Nature does nothing in vain

The delicious meal is venison from a deer killed by a car; learning from nature about waste and doing nothing in vain is a thought for these uncertain times. Photo by Bradley Carleton.

Right now, our world is struggling with the unknown. We have not faced more uncertainty, fear, anxiety and concern for humanity in many generations. Our faith is being tested like never before. The COVID-19 crisis has hit our world and forced us all to slow down and consider what our busy lives are really all about. Suddenly we realize that all the things that truly matter aren’t things at all. Viruses don’t discriminate. This is affecting all of us—rich, poor, young, old, Democrats, Republicans, communists, capitalists, socialists, Christians, Jews, atheists, agnostics, non-hunters, anti-hunters and hunters alike, vegetarians and carnivores. Literally everyone.

We truly are all in this together. And we are beginning to show thoughtfulness and empathy for each other in a manner unlike any time to which I have been witness. The concept of “social distancing” is dominating our mindspace. But is it really “social” distancing that will keep us safe? Do we distance ourselves from those we do not trust? From those who we think had something to do with the cause of this pandemic?

Perhaps we ought to re-frame that concept for what it needs to be: “physical” distancing. I personally do not want to alienate myself from anyone. Yes, I do appreciate people keeping their six feet of space between us, but that is not to say I am afraid of their intrinsic value as a human being.

There is an interesting parallel in the animal world with a disease called chronic wasting disease, or CWD, which is a form of encephalopathy that kills whitetail deer. And how do they contract it? By sharing bodily fluids through licking branches, naturally occurring mineral licks and eating in the same space. When there are too many deer in one area and they are sharing resources, CWD can present itself with one individual and spread throughout the herd very quickly.

Aristotle claimed that “Nature does nothing in vain.” Is this pandemic, then, perhaps a way of nature correcting the species? Now, before anyone attacks me for being cold and heartless for even questioning this, ponder this for a moment: How disconnected from one another have we become? How have political beliefs divided us so thoroughly? How disconnected have we become from nature? Our food? The basic needs of shelter and tribe? How long have we taken for granted that the sun will come out tomorrow morning? That the birds will still sing? That flowers will still bloom?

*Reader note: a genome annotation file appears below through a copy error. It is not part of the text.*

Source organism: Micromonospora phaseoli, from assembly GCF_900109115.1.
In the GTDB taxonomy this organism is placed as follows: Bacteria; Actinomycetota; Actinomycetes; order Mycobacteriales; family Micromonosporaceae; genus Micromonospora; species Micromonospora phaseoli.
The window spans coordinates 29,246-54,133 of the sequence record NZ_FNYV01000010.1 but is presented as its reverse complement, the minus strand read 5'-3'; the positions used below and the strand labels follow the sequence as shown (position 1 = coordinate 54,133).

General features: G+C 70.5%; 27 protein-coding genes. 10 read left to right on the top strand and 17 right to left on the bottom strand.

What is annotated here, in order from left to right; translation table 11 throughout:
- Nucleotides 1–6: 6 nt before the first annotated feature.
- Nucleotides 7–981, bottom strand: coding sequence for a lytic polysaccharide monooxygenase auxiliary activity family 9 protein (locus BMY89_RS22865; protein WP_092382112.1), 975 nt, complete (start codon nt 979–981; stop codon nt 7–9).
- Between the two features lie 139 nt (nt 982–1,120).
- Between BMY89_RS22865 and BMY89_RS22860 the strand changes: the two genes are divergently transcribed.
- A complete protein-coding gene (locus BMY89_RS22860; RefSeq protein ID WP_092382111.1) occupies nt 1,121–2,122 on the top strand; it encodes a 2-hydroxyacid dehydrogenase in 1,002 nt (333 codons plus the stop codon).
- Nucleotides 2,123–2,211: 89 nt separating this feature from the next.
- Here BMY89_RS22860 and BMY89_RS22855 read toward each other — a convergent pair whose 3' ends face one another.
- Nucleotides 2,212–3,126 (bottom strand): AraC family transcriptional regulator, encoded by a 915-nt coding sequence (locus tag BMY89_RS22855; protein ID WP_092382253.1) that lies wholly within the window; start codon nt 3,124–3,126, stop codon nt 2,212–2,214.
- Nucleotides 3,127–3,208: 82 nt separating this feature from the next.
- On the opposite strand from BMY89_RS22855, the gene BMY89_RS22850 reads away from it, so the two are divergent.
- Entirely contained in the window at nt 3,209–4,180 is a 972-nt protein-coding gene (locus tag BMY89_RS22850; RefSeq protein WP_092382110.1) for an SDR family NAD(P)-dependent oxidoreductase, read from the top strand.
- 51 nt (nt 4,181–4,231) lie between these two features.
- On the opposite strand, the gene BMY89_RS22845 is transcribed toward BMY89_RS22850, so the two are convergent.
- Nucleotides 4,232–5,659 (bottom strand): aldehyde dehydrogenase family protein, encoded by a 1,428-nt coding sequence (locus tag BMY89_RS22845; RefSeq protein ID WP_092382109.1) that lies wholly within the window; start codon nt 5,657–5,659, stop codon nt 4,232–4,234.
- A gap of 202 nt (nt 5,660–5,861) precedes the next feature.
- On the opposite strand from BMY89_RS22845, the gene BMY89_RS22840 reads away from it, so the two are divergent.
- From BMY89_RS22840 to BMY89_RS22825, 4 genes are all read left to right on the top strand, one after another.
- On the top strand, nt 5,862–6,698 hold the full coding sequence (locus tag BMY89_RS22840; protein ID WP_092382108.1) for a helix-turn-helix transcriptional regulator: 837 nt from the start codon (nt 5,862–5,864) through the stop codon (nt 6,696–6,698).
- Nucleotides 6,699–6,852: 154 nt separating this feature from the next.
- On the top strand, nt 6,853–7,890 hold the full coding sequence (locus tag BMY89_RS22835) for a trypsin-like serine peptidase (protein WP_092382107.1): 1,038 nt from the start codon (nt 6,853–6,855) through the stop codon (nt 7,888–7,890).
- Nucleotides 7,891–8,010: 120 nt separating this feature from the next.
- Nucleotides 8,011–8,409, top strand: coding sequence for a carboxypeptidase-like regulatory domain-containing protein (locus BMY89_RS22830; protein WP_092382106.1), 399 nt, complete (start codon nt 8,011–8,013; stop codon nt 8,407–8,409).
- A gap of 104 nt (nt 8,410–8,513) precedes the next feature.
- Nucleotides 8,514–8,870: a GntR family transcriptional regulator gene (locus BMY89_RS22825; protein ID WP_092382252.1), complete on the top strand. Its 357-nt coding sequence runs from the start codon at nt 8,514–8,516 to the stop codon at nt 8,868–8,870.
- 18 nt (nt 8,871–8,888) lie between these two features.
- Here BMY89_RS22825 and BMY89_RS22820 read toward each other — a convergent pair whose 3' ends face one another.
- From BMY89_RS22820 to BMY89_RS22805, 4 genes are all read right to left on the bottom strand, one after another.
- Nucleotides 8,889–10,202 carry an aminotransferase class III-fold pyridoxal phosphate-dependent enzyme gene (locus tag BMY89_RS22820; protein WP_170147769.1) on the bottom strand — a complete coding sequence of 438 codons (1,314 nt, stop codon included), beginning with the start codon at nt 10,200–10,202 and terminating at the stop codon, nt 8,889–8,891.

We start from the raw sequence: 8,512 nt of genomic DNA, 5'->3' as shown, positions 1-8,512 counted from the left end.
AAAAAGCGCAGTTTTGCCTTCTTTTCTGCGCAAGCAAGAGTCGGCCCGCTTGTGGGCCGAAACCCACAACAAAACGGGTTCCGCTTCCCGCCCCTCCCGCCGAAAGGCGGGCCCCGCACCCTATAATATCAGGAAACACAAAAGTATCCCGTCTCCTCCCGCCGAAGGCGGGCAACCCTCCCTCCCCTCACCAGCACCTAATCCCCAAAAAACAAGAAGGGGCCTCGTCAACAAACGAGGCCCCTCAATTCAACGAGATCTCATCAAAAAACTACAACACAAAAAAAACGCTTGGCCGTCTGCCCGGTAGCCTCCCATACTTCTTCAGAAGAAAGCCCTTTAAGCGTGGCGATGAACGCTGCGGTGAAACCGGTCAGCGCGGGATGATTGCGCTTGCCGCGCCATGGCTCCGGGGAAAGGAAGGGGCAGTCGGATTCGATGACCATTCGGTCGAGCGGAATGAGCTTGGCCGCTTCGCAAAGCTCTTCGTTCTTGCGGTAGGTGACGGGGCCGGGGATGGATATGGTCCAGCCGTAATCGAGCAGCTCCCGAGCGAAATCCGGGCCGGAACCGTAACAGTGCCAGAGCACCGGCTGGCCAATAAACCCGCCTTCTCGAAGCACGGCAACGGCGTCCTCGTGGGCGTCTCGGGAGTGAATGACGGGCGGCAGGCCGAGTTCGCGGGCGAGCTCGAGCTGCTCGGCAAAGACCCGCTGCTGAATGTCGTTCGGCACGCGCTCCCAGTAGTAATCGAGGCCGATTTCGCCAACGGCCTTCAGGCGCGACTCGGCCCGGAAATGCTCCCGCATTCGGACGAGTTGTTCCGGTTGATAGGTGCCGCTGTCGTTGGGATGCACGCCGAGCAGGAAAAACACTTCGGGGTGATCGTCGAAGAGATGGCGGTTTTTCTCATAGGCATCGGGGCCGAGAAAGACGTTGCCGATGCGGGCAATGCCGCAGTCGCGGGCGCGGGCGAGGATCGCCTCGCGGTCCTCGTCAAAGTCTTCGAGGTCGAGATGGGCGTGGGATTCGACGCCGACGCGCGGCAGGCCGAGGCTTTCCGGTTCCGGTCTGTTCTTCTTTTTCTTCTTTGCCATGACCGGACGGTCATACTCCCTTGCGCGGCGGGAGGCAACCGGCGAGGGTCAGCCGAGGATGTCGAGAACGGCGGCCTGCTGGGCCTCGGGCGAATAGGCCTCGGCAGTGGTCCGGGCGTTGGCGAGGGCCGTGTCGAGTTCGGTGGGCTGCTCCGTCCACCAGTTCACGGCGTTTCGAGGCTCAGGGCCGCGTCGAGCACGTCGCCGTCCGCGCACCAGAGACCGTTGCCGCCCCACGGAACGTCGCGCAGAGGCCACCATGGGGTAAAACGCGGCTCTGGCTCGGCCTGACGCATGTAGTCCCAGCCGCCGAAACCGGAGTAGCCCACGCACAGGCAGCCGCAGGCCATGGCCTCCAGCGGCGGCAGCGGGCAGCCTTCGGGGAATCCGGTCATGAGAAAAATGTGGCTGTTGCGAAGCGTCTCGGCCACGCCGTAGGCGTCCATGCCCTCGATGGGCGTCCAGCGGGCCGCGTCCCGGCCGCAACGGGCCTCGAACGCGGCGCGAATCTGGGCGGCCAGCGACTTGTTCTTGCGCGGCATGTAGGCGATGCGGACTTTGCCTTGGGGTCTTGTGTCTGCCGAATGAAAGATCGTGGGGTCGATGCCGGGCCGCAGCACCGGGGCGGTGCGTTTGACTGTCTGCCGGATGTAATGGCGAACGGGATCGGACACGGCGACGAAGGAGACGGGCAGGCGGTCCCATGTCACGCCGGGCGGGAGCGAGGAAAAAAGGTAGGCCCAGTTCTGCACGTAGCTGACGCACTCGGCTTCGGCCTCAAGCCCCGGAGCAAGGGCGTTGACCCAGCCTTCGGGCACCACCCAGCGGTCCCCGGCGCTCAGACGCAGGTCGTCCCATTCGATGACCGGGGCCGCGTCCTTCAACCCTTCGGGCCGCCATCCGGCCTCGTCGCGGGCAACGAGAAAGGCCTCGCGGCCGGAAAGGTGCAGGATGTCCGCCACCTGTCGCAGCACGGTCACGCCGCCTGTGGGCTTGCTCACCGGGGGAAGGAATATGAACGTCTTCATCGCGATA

We are all so concerned suddenly with getting enough toilet paper, hand sanitizer and food, that we rush into grocery stores, motivated by fear, and do what humanity has done to preserve itself for eons. Are there any lessons to be learned here? Might it be that Nature, the Great Spirit, God, Allah or some Divine Entity is forcing us to slow down and observe the value of our own lives and how we should cherish one another? When I am sitting in my tree stand, or my duck boat in a swamp, or walking through the woods, I find myself totally present. But when I am pursuing some dream of a better tomorrow, I am not acknowledging the simple beauty of now.

Tonight, as I kneel beside my bed, I will give thanks for the health and well-being of my family and friends and my job that helps provide financial assistance to those who struggle and those who seek more security. But tonight, I will also take a moment to give thanks for the magnificent venison dinner that I was blessed to have acquired through nothing more than the unfortunate meeting of this hooved being with one of our civilization’s motorized vehicles. Yes, roadkill. And I ask you: what should we do when this happens? There is both a legal and an existential consideration to assess.

This, once again, is where Nature asks us, “What would you do with this circumstance?” My answer is: “Nature wastes nothing,” and as a part of the natural world, I feel indebted to the spirit of the animal world to utilize the body of this animal, preparing it with the highest love and respect for those humans I hold dear to my heart.

So, let us try to re-frame our fear and anxiety for this period and ask: What am I to learn from this? Might I become a more caring person? Might I learn to love even those with whom I disagree? Might I just spend a few more minutes today practicing gratitude and compassion? Might I even learn more grace from the Deer Spirit and share my meal with someone who needs food?

Bradley Carleton is executive director of Sacred Hunter, a nonprofit that seeks to educate the public on the spiritual connection of man to nature.